- 149 Spring St., Jeffersonville, IN, 47130
- (812) 284-2667
- Overall User Rating:
- (2 ratings)
- 10:30 a.m. to 8 p.m. Monday through Friday
If you’re looking for authentic comfort food, search out the spuds. Real potatoes come in unwieldy bags that get piled up in rough brown mounds. In any busy kitchen, they’re easy to spot. And if you look through the kitchen window at Ann’s By The River, a family-owned and operated cafeteria that’s been a fixture in downtown Jeffersonville, Ind., for more than 20 years, you’ll see small mountains of potatoes resting on the floor.
Well, you’ll see them if you happen to look in before the peeling starts. The folks at Ann’s peel about 150 pounds of potatoes every day. By hand. If you pick up a tray and walk the cafeteria line, you’ll see those potatoes again. In their mashed form, you can have them plain, or you can have them covered with rich brown gravy. Or you can have them covered in a country-style white gravy that’s bolstered by doses of salt and pepper.
Real mashed potatoes are reason enough to patronize any restaurant. But there are other reasons to visit Ann’s. For one thing, cafeterias are an endangered species. From the 1890s until sometime in the 1960s, cafeterias were America’s fast food. Just think: There was a time when the standard workday lunch involved lining up with a tray, then sitting down — with knives and forks — to eat green beans, stewed tomatoes, creamed corn, meatloaf, pork chops. And mashed potatoes.
Now, our national diet consists largely of drive-through sandwiches wrapped in paper.
We should be grateful that a few persistent restaurateurs — like the Coomer family (owners Ann and Ken, and their daughter Morgan, who serves as assistant manager) — are upholding the tradition.
And they’re doing it quite well, at that. Ann’s is a cheery, unpretentious spot, bright, clean and comfortable. Tables and booths are covered with sturdy checkered coverings that have faded a bit with age, but are kept in good order by a bustling, smiling staff.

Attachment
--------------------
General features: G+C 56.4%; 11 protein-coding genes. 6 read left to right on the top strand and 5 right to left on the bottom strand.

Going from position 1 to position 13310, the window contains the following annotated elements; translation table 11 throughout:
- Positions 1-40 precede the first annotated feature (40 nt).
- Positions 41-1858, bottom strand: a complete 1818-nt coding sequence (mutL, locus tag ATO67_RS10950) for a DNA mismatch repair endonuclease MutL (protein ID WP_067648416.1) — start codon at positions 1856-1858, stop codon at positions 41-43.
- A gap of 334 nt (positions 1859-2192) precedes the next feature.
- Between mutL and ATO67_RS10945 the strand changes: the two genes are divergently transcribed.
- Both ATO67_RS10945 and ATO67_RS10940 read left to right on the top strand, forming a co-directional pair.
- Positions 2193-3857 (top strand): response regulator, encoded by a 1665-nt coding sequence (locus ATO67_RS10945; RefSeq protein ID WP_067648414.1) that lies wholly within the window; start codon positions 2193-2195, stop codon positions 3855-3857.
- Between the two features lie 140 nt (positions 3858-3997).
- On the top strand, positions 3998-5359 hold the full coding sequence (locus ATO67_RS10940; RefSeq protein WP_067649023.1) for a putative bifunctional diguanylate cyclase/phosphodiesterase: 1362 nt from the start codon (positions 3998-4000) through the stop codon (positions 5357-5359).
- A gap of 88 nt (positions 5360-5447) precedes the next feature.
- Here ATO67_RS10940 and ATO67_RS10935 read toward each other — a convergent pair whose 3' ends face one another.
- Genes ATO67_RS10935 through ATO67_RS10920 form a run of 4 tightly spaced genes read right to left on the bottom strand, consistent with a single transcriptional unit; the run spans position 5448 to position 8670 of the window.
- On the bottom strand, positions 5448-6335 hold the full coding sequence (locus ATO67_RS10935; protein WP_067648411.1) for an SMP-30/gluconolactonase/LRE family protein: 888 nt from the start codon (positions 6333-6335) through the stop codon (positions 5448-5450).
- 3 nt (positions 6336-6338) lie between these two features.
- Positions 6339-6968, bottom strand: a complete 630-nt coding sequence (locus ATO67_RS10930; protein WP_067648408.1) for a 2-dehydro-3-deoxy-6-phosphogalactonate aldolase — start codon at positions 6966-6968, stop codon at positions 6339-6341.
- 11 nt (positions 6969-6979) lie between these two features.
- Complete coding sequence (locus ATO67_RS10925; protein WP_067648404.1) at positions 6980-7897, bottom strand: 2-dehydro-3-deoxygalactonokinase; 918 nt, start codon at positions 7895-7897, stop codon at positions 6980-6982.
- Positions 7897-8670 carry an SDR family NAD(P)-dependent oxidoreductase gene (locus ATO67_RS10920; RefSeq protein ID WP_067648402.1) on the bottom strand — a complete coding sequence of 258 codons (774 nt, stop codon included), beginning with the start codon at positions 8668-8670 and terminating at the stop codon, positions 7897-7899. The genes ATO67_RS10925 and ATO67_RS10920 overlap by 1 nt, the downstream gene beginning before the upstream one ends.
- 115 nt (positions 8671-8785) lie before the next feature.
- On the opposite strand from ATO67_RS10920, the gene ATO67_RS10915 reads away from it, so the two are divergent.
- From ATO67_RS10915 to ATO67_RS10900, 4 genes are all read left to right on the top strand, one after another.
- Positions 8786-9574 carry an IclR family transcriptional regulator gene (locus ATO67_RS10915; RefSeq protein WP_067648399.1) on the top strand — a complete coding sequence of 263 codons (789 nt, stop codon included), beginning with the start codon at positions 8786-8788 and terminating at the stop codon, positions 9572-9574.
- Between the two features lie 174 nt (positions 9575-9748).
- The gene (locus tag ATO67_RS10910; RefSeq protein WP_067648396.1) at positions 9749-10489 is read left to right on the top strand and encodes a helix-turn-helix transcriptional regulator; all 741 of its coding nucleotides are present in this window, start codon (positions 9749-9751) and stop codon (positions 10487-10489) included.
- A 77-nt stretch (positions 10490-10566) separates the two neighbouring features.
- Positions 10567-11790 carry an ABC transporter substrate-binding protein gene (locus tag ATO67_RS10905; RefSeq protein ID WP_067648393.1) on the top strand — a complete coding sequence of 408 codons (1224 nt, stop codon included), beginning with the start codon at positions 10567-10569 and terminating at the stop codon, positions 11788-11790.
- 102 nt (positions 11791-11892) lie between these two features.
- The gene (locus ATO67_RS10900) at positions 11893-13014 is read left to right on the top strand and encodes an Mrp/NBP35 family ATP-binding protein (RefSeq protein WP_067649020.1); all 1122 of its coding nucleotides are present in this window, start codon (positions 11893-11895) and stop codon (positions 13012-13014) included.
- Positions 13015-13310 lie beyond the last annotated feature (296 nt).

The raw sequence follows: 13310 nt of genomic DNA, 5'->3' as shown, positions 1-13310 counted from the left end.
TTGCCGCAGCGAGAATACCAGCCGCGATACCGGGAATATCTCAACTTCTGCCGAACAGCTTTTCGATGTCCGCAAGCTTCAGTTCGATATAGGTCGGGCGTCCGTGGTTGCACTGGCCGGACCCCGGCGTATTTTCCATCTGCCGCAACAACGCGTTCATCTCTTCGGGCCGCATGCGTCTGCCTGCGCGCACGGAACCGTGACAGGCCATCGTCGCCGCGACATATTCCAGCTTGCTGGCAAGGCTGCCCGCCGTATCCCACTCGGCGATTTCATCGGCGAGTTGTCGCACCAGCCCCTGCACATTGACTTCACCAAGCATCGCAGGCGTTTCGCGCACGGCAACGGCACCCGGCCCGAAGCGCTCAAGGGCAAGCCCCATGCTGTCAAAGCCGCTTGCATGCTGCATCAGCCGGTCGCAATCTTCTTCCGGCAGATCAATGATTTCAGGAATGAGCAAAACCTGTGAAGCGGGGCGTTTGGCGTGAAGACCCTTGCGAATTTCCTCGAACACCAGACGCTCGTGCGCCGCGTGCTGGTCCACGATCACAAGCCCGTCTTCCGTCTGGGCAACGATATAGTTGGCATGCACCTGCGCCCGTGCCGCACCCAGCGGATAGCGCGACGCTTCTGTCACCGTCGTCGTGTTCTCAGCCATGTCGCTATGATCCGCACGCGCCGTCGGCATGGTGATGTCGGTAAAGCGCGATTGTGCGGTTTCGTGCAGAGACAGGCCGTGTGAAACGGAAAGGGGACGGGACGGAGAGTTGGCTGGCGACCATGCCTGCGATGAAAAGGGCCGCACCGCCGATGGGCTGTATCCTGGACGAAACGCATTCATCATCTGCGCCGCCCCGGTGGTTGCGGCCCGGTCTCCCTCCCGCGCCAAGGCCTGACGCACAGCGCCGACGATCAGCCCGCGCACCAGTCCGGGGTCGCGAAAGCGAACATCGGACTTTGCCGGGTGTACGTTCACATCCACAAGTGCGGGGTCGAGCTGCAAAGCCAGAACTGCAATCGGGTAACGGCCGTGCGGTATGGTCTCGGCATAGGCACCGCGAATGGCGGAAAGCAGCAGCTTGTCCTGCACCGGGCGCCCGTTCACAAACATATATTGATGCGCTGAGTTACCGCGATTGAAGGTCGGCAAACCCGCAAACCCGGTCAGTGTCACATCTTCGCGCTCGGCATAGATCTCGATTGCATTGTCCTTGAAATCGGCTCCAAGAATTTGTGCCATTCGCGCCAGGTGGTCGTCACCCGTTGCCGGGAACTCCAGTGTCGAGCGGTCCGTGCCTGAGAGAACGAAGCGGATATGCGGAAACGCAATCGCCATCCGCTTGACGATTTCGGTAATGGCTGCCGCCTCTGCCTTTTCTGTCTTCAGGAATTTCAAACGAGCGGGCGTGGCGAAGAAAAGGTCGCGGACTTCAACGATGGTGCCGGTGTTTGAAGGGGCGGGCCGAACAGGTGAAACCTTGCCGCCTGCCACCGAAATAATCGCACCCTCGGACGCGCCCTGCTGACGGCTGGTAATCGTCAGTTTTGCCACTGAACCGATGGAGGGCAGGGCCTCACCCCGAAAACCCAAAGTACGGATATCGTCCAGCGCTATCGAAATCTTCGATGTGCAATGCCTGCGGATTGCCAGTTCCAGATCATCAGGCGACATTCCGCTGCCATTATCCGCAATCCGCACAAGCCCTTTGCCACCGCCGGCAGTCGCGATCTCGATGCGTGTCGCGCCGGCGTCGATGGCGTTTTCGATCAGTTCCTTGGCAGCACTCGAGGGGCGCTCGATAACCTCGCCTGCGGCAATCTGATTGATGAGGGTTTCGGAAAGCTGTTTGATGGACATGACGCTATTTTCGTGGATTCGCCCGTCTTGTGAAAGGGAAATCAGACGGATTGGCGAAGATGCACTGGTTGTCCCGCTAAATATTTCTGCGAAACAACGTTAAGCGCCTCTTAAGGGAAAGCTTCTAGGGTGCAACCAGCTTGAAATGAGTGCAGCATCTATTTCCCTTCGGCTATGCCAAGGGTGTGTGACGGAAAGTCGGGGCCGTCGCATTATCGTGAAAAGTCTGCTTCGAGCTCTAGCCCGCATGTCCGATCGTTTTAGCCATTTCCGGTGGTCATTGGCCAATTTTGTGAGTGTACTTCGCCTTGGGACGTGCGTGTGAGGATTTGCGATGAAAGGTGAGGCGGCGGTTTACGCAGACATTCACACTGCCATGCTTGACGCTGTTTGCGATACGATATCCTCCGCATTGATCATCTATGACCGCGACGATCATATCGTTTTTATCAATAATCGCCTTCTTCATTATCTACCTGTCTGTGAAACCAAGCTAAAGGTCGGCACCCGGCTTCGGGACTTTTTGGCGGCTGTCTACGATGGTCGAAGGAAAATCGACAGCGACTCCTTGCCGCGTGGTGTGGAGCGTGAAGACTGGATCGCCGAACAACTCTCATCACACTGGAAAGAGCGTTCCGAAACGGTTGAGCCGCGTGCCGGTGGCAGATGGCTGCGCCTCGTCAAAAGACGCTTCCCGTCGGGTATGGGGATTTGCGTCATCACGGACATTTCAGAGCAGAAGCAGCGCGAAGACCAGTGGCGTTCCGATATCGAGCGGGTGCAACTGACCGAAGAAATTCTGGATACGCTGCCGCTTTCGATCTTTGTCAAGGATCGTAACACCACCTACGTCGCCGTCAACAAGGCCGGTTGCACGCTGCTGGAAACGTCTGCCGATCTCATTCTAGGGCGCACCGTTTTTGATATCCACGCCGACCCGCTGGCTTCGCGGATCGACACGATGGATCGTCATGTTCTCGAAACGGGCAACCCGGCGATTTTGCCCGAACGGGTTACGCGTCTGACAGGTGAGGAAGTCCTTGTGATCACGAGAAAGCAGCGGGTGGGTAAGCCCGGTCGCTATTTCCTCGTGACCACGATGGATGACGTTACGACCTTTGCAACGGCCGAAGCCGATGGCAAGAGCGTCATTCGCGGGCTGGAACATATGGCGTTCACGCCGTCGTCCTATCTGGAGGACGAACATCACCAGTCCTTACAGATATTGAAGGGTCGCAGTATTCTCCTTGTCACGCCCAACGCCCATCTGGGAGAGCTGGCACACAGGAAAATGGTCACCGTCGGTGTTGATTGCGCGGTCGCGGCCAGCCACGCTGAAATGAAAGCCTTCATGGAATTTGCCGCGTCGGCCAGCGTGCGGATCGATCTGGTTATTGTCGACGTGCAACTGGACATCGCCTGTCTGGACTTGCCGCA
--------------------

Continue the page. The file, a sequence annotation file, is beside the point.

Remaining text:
Service is as fast as the line will allow. You grab your tray and consider the pies and cakes. Somewhere early in the history of cafeterias, a wise strategist came up with the bright idea: desserts first! And most cafeterias still adhere to that principle. At Ann’s, the cakes are the thing: They’re made in house, and whether you’re going for a thick, moist slice of carrot cake or a big wedge of double chocolate ($2.69) you won’t be disappointed.
Next you come to the salads — slaw, tossed salad, three beans, macaroni, and the like. And then, of course, there’s the steam table. Some items are always available: crisp, golden fried chicken; chili with spaghetti; tender roast beef that can be ordered as an entree or as that staple of all cafeterias: a Roast Beef Manhattan sandwich slathered with gravy and served with ... mashed potatoes.
Then there’s a rotating list of daily specials. If you see chicken livers and steak and gravy, it’s Monday. Tuesday brings meatloaf and baked chicken. Wednesdays and Fridays there’s fried cod (and a very nice, slightly runny tartar sauce). On Wednesdays you also can dine on cafeteria-style baked cod — which is to say cod that’s been thoroughly baked, but tastes pretty good anyway, thanks to a generous sprinkling of herbs (and more than a bit of salt).
There are no surprises on this menu, but all the dishes are nicely done. And prices are hard to beat: Entrees run less than $5; an entree with two sides will set you back between $7.50 and $8.50. A meal of beans and cornbread (flat discs of cornbread) rings up at a mere $3.99. And if you crave a country-style veggie plate (four sides and a roll), you can fill your tray with four sides and a roll for $6.99.
Well, I should say, three sides and an order of mashed potatoes. Let’s face it: Nobody in full possession of his faculties thinks of scratch-made mashed potatoes as a “side.”
Contact freelance restaurant critic Marty Rosen at email@example.com.